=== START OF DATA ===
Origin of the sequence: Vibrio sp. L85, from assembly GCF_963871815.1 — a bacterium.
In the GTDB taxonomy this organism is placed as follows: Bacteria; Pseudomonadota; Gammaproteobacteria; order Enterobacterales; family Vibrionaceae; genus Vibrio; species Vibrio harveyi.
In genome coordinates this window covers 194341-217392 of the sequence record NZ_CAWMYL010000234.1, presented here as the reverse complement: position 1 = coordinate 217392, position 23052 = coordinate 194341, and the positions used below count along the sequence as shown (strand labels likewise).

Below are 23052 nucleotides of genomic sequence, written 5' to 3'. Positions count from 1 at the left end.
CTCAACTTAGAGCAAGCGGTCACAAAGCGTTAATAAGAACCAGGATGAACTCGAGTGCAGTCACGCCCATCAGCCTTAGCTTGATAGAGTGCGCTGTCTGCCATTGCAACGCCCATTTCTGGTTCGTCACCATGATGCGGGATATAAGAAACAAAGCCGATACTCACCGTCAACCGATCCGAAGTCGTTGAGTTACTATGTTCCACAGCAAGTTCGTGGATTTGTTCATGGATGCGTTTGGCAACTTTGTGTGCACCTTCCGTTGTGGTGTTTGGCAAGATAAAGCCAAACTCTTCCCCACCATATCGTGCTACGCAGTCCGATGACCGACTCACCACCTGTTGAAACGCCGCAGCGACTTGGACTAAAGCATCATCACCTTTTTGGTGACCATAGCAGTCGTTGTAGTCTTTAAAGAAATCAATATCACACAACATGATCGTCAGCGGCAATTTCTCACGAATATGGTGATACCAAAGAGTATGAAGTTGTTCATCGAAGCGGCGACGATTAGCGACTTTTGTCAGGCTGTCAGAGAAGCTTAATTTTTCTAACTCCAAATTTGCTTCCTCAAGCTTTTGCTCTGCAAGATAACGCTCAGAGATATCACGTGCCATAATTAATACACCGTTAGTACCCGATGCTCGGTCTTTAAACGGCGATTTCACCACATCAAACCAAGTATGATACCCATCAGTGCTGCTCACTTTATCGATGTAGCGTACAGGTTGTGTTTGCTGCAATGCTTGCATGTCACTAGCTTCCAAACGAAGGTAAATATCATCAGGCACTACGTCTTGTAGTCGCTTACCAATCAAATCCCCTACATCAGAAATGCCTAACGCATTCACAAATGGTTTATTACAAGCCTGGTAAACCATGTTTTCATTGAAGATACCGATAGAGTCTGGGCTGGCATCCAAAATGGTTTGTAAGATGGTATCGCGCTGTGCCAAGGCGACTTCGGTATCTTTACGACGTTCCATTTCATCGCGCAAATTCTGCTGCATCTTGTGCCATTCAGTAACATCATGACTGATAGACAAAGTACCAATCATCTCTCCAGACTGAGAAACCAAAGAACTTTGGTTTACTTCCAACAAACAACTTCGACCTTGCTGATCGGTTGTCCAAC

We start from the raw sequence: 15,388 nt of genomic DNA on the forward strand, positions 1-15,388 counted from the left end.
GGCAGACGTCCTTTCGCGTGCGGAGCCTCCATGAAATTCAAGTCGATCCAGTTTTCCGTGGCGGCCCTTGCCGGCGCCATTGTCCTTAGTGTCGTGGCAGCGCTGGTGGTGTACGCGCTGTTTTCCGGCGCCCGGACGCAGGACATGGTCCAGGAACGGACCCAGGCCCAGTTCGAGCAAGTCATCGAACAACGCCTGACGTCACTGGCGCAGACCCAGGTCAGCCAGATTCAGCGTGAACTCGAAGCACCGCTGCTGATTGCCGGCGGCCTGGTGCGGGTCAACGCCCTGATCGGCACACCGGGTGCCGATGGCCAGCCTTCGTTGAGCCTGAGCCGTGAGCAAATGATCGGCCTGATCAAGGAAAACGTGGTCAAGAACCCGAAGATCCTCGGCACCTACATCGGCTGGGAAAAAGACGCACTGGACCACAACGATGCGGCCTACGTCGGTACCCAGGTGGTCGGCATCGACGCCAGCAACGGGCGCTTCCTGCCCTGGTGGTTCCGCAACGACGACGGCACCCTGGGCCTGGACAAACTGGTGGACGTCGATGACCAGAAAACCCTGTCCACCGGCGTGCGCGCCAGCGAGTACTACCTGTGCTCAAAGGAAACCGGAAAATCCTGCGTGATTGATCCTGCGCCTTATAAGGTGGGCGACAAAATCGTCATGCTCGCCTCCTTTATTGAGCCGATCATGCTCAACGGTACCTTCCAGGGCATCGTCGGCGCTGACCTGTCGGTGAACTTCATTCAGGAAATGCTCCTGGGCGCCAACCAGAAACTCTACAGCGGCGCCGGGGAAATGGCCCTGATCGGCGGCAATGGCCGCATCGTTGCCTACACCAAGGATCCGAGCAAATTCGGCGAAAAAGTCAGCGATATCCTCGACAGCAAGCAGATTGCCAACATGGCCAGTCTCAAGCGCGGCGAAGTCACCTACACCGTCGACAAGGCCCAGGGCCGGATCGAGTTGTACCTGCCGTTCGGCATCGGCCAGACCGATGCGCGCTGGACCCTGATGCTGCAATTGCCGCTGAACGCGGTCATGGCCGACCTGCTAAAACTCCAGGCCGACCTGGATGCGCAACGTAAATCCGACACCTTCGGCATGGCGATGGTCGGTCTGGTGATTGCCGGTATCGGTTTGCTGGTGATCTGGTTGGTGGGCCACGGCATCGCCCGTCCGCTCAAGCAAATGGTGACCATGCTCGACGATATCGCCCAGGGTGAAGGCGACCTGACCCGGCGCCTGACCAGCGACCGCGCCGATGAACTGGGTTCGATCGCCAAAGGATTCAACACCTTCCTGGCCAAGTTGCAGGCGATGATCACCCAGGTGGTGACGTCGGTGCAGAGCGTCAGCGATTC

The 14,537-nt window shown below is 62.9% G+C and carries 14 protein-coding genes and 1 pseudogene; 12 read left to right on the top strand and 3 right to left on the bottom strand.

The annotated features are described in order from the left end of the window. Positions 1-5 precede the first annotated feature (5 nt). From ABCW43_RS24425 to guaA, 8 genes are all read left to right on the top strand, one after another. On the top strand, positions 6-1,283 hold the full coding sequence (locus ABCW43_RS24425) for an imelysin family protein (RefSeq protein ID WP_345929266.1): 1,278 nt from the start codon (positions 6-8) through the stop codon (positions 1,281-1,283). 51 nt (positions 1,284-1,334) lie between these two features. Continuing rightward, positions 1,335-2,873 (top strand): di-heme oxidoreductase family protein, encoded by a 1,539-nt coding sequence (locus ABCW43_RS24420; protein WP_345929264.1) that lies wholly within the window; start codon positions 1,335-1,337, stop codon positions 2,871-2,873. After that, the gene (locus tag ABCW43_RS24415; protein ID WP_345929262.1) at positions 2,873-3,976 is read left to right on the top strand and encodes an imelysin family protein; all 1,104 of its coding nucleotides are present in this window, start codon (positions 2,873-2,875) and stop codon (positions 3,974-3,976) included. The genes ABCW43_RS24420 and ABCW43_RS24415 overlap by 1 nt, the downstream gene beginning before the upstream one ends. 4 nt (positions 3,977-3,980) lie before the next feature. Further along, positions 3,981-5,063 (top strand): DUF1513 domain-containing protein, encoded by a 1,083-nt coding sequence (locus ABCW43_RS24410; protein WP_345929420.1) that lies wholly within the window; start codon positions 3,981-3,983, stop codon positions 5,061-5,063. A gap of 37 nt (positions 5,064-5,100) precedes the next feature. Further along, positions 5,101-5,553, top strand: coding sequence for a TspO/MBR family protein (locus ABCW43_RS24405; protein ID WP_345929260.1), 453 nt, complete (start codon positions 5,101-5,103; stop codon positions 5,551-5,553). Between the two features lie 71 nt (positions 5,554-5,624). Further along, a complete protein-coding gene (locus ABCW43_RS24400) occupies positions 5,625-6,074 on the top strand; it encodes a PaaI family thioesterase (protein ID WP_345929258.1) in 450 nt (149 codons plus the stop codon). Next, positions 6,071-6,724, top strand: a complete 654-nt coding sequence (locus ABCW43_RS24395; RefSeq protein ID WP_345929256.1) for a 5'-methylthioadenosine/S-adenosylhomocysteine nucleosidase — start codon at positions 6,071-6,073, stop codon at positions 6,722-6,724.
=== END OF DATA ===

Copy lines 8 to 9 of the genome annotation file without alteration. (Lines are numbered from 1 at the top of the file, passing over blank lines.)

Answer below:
The 14,537-nt window shown below is 62.9% G+C and carries 14 protein-coding genes and 1 pseudogene; 12 read left to right on the top strand and 3 right to left on the bottom strand.

The annotated features are described in order from the left end of the window. Positions 1-5 precede the first annotated feature (5 nt). From ABCW43_RS24425 to guaA, 8 genes are all read left to right on the top strand, one after another. On the top strand, positions 6-1,283 hold the full coding sequence (locus ABCW43_RS24425) for an imelysin family protein (RefSeq protein ID WP_345929266.1): 1,278 nt from the start codon (positions 6-8) through the stop codon (positions 1,281-1,283). 51 nt (positions 1,284-1,334) lie between these two features. Continuing rightward, positions 1,335-2,873 (top strand): di-heme oxidoreductase family protein, encoded by a 1,539-nt coding sequence (locus ABCW43_RS24420; protein WP_345929264.1) that lies wholly within the window; start codon positions 1,335-1,337, stop codon positions 2,871-2,873. After that, the gene (locus tag ABCW43_RS24415; protein ID WP_345929262.1) at positions 2,873-3,976 is read left to right on the top strand and encodes an imelysin family protein; all 1,104 of its coding nucleotides are present in this window, start codon (positions 2,873-2,875) and stop codon (positions 3,974-3,976) included. The genes ABCW43_RS24420 and ABCW43_RS24415 overlap by 1 nt, the downstream gene beginning before the upstream one ends. 4 nt (positions 3,977-3,980) lie before the next feature. Further along, positions 3,981-5,063 (top strand): DUF1513 domain-containing protein, encoded by a 1,083-nt coding sequence (locus ABCW43_RS24410; protein WP_345929420.1) that lies wholly within the window; start codon positions 3,981-3,983, stop codon positions 5,061-5,063. A gap of 37 nt (positions 5,064-5,100) precedes the next feature. Further along, positions 5,101-5,553, top strand: coding sequence for a TspO/MBR family protein (locus ABCW43_RS24405; protein ID WP_345929260.1), 453 nt, complete (start codon positions 5,101-5,103; stop codon positions 5,551-5,553). Between the two features lie 71 nt (positions 5,554-5,624). Further along, a complete protein-coding gene (locus ABCW43_RS24400) occupies positions 5,625-6,074 on the top strand; it encodes a PaaI family thioesterase (protein ID WP_345929258.1) in 450 nt (149 codons plus the stop codon). Next, positions 6,071-6,724, top strand: a complete 654-nt coding sequence (locus ABCW43_RS24395; RefSeq protein ID WP_345929256.1) for a 5'-methylthioadenosine/S-adenosylhomocysteine nucleosidase — start codon at positions 6,071-6,073, stop codon at positions 6,722-6,724.